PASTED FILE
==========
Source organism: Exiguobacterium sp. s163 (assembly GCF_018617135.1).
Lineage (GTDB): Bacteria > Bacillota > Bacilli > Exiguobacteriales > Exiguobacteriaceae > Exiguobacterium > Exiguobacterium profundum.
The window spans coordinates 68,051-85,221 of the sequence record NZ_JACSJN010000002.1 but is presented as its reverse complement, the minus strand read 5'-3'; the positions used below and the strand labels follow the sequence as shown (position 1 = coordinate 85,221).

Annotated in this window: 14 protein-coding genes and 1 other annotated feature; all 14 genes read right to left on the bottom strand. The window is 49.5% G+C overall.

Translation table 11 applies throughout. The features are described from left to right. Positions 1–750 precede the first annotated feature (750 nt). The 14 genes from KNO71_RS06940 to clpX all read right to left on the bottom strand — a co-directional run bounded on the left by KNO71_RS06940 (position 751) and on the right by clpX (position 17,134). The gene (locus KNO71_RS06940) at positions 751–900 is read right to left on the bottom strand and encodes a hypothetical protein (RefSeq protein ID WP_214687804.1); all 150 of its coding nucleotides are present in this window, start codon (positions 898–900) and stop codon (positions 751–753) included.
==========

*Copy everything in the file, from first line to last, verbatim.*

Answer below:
Source organism: Exiguobacterium sp. s163 (assembly GCF_018617135.1).
Lineage (GTDB): Bacteria > Bacillota > Bacilli > Exiguobacteriales > Exiguobacteriaceae > Exiguobacterium > Exiguobacterium profundum.
The window spans coordinates 68,051-85,221 of the sequence record NZ_JACSJN010000002.1 but is presented as its reverse complement, the minus strand read 5'-3'; the positions used below and the strand labels follow the sequence as shown (position 1 = coordinate 85,221).

Annotated in this window: 14 protein-coding genes and 1 other annotated feature; all 14 genes read right to left on the bottom strand. The window is 49.5% G+C overall.

Translation table 11 applies throughout. The features are described from left to right. Positions 1–750 precede the first annotated feature (750 nt). The 14 genes from KNO71_RS06940 to clpX all read right to left on the bottom strand — a co-directional run bounded on the left by KNO71_RS06940 (position 751) and on the right by clpX (position 17,134). The gene (locus KNO71_RS06940) at positions 751–900 is read right to left on the bottom strand and encodes a hypothetical protein (RefSeq protein ID WP_214687804.1); all 150 of its coding nucleotides are present in this window, start codon (positions 898–900) and stop codon (positions 751–753) included.